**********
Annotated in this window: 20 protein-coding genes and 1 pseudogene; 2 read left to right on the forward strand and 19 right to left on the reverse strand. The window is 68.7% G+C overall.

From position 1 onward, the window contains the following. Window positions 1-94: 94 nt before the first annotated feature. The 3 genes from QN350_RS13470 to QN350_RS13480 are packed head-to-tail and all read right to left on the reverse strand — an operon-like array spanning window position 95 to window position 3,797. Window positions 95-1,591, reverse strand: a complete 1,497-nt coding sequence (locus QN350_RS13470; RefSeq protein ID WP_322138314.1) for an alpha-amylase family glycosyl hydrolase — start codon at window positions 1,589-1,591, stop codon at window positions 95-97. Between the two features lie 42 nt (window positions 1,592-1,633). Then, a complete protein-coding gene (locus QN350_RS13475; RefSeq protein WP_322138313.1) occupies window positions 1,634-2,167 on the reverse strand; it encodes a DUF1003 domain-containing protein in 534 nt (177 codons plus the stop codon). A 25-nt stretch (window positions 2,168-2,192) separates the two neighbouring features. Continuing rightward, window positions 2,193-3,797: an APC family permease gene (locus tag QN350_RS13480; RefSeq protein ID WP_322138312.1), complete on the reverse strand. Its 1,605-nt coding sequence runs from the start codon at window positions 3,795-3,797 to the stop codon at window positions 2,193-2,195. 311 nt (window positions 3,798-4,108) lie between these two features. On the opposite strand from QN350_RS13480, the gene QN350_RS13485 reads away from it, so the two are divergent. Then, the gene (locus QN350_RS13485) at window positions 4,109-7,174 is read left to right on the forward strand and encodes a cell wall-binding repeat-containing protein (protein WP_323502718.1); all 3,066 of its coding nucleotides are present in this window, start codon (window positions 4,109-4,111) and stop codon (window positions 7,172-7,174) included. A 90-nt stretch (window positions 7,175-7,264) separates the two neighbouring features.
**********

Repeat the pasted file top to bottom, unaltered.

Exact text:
Annotated in this window: 20 protein-coding genes and 1 pseudogene; 2 read left to right on the forward strand and 19 right to left on the reverse strand. The window is 68.7% G+C overall.

From position 1 onward, the window contains the following. Window positions 1-94: 94 nt before the first annotated feature. The 3 genes from QN350_RS13470 to QN350_RS13480 are packed head-to-tail and all read right to left on the reverse strand — an operon-like array spanning window position 95 to window position 3,797. Window positions 95-1,591, reverse strand: a complete 1,497-nt coding sequence (locus QN350_RS13470; RefSeq protein ID WP_322138314.1) for an alpha-amylase family glycosyl hydrolase — start codon at window positions 1,589-1,591, stop codon at window positions 95-97. Between the two features lie 42 nt (window positions 1,592-1,633). Then, a complete protein-coding gene (locus QN350_RS13475; RefSeq protein WP_322138313.1) occupies window positions 1,634-2,167 on the reverse strand; it encodes a DUF1003 domain-containing protein in 534 nt (177 codons plus the stop codon). A 25-nt stretch (window positions 2,168-2,192) separates the two neighbouring features. Continuing rightward, window positions 2,193-3,797: an APC family permease gene (locus tag QN350_RS13480; RefSeq protein ID WP_322138312.1), complete on the reverse strand. Its 1,605-nt coding sequence runs from the start codon at window positions 3,795-3,797 to the stop codon at window positions 2,193-2,195. 311 nt (window positions 3,798-4,108) lie between these two features. On the opposite strand from QN350_RS13480, the gene QN350_RS13485 reads away from it, so the two are divergent. Then, the gene (locus QN350_RS13485) at window positions 4,109-7,174 is read left to right on the forward strand and encodes a cell wall-binding repeat-containing protein (protein WP_323502718.1); all 3,066 of its coding nucleotides are present in this window, start codon (window positions 4,109-4,111) and stop codon (window positions 7,172-7,174) included. A 90-nt stretch (window positions 7,175-7,264) separates the two neighbouring features.